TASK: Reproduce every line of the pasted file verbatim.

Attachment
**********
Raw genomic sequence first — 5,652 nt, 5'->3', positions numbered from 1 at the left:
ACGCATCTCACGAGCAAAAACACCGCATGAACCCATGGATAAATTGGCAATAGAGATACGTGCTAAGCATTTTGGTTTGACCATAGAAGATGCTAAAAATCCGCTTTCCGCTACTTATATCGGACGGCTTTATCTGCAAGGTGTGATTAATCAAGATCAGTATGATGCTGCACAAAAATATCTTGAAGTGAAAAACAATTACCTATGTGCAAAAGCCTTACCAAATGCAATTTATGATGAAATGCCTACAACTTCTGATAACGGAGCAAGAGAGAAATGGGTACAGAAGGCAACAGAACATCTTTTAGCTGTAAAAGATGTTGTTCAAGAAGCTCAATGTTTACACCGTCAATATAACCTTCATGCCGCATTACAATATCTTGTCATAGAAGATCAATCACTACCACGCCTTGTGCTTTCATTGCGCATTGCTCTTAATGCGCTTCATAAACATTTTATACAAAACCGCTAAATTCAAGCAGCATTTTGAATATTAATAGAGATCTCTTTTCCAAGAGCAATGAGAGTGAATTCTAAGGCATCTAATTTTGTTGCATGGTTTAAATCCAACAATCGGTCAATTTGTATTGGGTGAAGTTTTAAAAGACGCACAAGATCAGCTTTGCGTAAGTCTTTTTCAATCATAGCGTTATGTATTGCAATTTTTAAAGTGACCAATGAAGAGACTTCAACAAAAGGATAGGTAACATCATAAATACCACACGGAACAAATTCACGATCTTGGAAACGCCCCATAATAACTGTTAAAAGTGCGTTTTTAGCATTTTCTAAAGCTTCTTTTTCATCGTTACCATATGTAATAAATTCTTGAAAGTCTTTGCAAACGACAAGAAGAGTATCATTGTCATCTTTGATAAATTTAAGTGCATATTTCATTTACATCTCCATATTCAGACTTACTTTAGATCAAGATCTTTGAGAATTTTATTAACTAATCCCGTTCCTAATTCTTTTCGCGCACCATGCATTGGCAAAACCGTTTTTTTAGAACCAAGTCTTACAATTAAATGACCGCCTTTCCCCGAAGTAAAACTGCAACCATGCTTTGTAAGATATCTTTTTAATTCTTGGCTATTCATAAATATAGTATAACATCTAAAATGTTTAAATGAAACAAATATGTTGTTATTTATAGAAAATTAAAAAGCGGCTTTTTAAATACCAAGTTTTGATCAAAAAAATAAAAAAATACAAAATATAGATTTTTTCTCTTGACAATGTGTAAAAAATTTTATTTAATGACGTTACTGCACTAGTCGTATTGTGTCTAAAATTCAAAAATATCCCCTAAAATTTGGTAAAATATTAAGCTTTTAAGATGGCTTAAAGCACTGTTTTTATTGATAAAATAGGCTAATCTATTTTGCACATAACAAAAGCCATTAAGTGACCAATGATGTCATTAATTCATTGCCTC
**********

Raw genomic sequence first — 5,652 nt, 5'->3', positions numbered from 1 at the left:
ACGCATCTCACGAGCAAAAACACCGCATGAACCCATGGATAAATTGGCAATAGAGATACGTGCTAAGCATTTTGGTTTGACCATAGAAGATGCTAAAAATCCGCTTTCCGCTACTTATATCGGACGGCTTTATCTGCAAGGTGTGATTAATCAAGATCAGTATGATGCTGCACAAAAATATCTTGAAGTGAAAAACAATTACCTATGTGCAAAAGCCTTACCAAATGCAATTTATGATGAAATGCCTACAACTTCTGATAACGGAGCAAGAGAGAAATGGGTACAGAAGGCAACAGAACATCTTTTAGCTGTAAAAGATGTTGTTCAAGAAGCTCAATGTTTACACCGTCAATATAACCTTCATGCCGCATTACAATATCTTGTCATAGAAGATCAATCACTACCACGCCTTGTGCTTTCATTGCGCATTGCTCTTAATGCGCTTCATAAACATTTTATACAAAACCGCTAAATTCAAGCAGCATTTTGAATATTAATAGAGATCTCTTTTCCAAGAGCAATGAGAGTGAATTCTAAGGCATCTAATTTTGTTGCATGGTTTAAATCCAACAATCGGTCAATTTGTATTGGGTGAAGTTTTAAAAGACGCACAAGATCAGCTTTGCGTAAGTCTTTTTCAATCATAGCGTTATGTATTGCAATTTTTAAAGTGACCAATGAAGAGACTTCAACAAAAGGATAGGTAACATCATAAATACCACACGGAACAAATTCACGATCTTGGAAACGCCCCATAATAACTGTTAAAAGTGCGTTTTTAGCATTTTCTAAAGCTTCTTTTTCATCGTTACCATATGTAATAAATTCTTGAAAGTCTTTGCAAACGACAAGAAGAGTATCATTGTCATCTTTGATAAATTTAAGTGCATATTTCATTTACATCTCCATATTCAGACTTACTTTAGATCAAGATCTTTGAGAATTTTATTAACTAATCCCGTTCCTAATTCTTTTCGCGCACCATGCATTGGCAAAACCGTTTTTTTAGAACCAAGTCTTACAATTAAATGACCGCCTTTCCCCGAAGTAAAACTGCAACCATGCTTTGTAAGATATCTTTTTAATTCTTGGCTATTCATAAATATAGTATAACATCTAAAATGTTTAAATGAAACAAATATGTTGTTATTTATAGAAAATTAAAAAGCGGCTTTTTAAATACCAAGTTTTGATCAAAAAAATAAAAAAATACAAAATATAGATTTTTTCTCTTGACAATGTGTAAAAAATTTTATTTAATGACGTTACTGCACTAGTCGTATTGTGTCTAAAATTCAAAAATATCCCCTAAAATTTGGTAAAATATTAAGCTTTTAAGATGGCTTAAAGCACTGTTTTTATTGATAAAATAGGCTAATCTATTTTGCACATAACAAAAGCCATTAAGTGACCAATGATGTCATTAATTCATTGCCTC